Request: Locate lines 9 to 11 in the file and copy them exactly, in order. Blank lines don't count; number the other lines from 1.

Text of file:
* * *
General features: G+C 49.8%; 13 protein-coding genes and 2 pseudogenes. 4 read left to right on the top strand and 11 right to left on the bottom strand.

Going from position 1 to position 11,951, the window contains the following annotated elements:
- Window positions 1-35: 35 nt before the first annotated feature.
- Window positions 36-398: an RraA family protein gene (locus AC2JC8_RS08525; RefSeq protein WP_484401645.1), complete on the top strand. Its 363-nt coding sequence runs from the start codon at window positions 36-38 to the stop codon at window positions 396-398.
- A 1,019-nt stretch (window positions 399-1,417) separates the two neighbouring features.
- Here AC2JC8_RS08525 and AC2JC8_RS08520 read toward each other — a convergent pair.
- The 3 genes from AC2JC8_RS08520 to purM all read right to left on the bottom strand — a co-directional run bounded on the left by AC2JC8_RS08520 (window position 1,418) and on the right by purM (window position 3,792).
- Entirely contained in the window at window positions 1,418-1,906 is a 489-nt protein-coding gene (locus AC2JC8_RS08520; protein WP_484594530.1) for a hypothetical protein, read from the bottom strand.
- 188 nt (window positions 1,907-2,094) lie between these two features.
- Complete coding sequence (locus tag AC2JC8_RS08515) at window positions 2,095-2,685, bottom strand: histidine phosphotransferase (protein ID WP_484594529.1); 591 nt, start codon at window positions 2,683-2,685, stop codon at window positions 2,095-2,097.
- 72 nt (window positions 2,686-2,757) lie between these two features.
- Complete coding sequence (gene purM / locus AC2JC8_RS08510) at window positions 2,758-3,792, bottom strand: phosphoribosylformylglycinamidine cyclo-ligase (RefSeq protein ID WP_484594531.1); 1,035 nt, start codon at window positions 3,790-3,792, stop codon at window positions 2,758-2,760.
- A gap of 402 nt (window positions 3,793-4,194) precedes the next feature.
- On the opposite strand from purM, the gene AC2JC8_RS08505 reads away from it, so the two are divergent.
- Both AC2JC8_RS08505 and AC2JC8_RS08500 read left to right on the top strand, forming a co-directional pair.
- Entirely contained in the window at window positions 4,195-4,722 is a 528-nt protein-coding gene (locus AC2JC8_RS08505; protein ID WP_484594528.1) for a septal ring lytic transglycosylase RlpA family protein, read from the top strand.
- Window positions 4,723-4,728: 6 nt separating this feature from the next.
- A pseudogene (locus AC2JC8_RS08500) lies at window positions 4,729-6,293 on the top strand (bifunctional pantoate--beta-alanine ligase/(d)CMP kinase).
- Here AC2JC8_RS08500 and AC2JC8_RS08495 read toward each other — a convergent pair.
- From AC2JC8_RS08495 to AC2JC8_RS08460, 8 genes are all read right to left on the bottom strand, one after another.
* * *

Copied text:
- 188 nt (window positions 1,907-2,094) lie between these two features.
- Complete coding sequence (locus tag AC2JC8_RS08515) at window positions 2,095-2,685, bottom strand: histidine phosphotransferase (protein ID WP_484594529.1); 591 nt, start codon at window positions 2,683-2,685, stop codon at window positions 2,095-2,097.
- 72 nt (window positions 2,686-2,757) lie between these two features.